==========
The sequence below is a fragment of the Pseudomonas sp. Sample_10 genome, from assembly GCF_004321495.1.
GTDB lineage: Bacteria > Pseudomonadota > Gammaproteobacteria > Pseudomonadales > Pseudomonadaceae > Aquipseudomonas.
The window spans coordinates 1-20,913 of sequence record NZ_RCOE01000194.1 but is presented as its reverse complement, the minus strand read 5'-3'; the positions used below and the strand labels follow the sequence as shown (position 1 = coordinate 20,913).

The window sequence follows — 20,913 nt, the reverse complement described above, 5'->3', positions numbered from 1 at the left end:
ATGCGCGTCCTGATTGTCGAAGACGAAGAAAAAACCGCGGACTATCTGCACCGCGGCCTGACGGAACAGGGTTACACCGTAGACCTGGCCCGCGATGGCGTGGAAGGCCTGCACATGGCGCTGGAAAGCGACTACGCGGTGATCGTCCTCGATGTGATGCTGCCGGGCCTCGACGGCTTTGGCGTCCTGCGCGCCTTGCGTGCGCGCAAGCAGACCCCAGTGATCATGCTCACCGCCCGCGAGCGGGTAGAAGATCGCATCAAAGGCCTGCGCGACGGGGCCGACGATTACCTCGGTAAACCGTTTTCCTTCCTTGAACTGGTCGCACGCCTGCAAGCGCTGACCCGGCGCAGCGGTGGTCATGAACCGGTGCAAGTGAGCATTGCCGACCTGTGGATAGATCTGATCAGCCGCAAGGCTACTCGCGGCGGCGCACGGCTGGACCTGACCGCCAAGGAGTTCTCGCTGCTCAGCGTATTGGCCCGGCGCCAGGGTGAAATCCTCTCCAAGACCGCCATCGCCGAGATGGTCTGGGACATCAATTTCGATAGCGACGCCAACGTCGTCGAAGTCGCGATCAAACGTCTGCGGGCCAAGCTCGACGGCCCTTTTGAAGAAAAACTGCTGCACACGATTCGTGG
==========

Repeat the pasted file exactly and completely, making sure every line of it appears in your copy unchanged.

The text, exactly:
The sequence below is a fragment of the Pseudomonas sp. Sample_10 genome, from assembly GCF_004321495.1.
GTDB lineage: Bacteria > Pseudomonadota > Gammaproteobacteria > Pseudomonadales > Pseudomonadaceae > Aquipseudomonas.
The window spans coordinates 1-20,913 of sequence record NZ_RCOE01000194.1 but is presented as its reverse complement, the minus strand read 5'-3'; the positions used below and the strand labels follow the sequence as shown (position 1 = coordinate 20,913).

The window sequence follows — 20,913 nt, the reverse complement described above, 5'->3', positions numbered from 1 at the left end:
ATGCGCGTCCTGATTGTCGAAGACGAAGAAAAAACCGCGGACTATCTGCACCGCGGCCTGACGGAACAGGGTTACACCGTAGACCTGGCCCGCGATGGCGTGGAAGGCCTGCACATGGCGCTGGAAAGCGACTACGCGGTGATCGTCCTCGATGTGATGCTGCCGGGCCTCGACGGCTTTGGCGTCCTGCGCGCCTTGCGTGCGCGCAAGCAGACCCCAGTGATCATGCTCACCGCCCGCGAGCGGGTAGAAGATCGCATCAAAGGCCTGCGCGACGGGGCCGACGATTACCTCGGTAAACCGTTTTCCTTCCTTGAACTGGTCGCACGCCTGCAAGCGCTGACCCGGCGCAGCGGTGGTCATGAACCGGTGCAAGTGAGCATTGCCGACCTGTGGATAGATCTGATCAGCCGCAAGGCTACTCGCGGCGGCGCACGGCTGGACCTGACCGCCAAGGAGTTCTCGCTGCTCAGCGTATTGGCCCGGCGCCAGGGTGAAATCCTCTCCAAGACCGCCATCGCCGAGATGGTCTGGGACATCAATTTCGATAGCGACGCCAACGTCGTCGAAGTCGCGATCAAACGTCTGCGGGCCAAGCTCGACGGCCCTTTTGAAGAAAAACTGCTGCACACGATTCGTGG